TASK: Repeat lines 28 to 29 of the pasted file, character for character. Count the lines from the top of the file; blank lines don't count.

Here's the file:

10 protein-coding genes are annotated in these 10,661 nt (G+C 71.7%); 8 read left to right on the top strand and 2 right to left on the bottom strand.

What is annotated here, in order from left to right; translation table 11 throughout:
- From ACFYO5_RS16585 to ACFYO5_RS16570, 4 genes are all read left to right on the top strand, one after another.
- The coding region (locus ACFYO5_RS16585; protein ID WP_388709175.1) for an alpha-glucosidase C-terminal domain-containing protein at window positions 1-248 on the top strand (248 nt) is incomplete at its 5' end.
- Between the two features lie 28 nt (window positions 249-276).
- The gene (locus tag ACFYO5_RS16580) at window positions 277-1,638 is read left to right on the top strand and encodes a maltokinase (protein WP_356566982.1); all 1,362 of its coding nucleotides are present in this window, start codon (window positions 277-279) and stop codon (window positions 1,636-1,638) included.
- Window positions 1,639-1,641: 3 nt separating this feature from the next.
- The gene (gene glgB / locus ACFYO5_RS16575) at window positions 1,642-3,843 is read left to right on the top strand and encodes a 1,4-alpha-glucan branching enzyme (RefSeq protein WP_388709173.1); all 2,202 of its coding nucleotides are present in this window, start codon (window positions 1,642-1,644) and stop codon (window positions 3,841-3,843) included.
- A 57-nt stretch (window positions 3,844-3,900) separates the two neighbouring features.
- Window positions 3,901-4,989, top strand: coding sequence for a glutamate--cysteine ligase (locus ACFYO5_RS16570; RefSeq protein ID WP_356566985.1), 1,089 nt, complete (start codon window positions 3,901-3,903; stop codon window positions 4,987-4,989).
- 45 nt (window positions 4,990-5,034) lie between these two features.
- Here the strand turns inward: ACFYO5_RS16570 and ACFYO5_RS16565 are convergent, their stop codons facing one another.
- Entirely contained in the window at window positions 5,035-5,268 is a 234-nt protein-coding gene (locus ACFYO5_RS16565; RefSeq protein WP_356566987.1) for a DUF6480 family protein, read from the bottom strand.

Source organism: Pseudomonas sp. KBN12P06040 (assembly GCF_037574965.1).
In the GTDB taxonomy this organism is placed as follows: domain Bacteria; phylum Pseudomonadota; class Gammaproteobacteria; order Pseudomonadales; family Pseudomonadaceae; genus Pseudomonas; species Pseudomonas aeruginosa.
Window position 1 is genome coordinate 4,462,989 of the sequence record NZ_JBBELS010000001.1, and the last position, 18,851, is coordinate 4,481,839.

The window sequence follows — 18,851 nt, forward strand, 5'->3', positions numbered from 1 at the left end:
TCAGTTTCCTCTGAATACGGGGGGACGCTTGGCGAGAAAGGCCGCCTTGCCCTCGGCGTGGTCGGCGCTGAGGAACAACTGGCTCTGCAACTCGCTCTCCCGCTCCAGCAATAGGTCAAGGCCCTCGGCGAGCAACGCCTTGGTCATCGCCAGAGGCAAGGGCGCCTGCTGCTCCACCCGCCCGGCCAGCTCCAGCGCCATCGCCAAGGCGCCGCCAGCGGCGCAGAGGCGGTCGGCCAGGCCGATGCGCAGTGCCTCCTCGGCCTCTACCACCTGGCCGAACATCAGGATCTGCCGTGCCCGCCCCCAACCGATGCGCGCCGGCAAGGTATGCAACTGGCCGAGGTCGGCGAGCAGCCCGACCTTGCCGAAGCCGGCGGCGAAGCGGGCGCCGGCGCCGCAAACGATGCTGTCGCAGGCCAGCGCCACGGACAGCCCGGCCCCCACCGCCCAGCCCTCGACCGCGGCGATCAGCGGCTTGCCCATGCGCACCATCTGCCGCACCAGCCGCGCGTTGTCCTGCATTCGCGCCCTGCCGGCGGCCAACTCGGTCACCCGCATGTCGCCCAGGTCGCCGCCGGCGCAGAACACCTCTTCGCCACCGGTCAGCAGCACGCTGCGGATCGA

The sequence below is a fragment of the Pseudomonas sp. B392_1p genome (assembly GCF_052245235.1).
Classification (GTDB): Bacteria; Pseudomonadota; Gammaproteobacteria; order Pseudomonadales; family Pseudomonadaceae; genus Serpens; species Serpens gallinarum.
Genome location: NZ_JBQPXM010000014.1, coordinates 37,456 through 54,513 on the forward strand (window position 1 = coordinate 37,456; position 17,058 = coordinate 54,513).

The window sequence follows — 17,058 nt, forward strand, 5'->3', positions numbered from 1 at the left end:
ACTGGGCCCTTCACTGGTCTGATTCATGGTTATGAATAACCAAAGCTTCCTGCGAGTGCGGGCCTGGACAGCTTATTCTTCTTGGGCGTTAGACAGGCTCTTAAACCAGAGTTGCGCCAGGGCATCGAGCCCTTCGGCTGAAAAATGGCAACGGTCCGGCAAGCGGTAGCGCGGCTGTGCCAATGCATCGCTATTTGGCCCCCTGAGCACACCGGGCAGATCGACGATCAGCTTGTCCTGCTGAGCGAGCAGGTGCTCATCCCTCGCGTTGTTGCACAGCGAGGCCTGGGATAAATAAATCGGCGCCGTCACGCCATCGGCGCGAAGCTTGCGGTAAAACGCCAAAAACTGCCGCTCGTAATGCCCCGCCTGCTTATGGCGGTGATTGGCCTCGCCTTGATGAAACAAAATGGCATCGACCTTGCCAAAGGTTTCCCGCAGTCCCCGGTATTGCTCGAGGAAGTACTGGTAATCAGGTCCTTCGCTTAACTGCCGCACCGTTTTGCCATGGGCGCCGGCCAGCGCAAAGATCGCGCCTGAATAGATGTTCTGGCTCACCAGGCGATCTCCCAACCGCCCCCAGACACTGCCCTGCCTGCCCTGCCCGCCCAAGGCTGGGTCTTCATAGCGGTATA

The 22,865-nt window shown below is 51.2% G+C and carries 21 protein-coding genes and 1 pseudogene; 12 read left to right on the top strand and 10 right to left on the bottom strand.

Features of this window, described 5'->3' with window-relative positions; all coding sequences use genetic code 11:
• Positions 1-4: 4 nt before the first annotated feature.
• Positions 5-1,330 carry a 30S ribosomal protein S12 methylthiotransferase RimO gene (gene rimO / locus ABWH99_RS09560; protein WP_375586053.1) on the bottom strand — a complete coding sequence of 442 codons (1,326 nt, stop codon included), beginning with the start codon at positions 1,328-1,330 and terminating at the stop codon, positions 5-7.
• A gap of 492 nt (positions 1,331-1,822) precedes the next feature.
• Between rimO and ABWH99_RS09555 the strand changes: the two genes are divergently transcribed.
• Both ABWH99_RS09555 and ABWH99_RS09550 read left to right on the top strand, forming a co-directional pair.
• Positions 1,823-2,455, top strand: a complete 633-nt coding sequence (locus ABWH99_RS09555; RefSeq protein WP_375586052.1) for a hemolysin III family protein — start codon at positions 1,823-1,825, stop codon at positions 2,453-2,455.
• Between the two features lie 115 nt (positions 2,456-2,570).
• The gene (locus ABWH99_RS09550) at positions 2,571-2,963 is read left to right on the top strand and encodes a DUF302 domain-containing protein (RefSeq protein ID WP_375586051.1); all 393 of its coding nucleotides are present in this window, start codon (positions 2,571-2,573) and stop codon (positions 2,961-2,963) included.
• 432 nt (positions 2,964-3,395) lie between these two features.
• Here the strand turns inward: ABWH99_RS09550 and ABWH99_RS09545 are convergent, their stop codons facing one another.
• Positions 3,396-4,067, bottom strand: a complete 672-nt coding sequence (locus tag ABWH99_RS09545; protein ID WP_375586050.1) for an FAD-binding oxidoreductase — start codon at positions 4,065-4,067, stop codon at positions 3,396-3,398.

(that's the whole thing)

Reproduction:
• A gap of 492 nt (positions 1,331-1,822) precedes the next feature.
• Between rimO and ABWH99_RS09555 the strand changes: the two genes are divergently transcribed.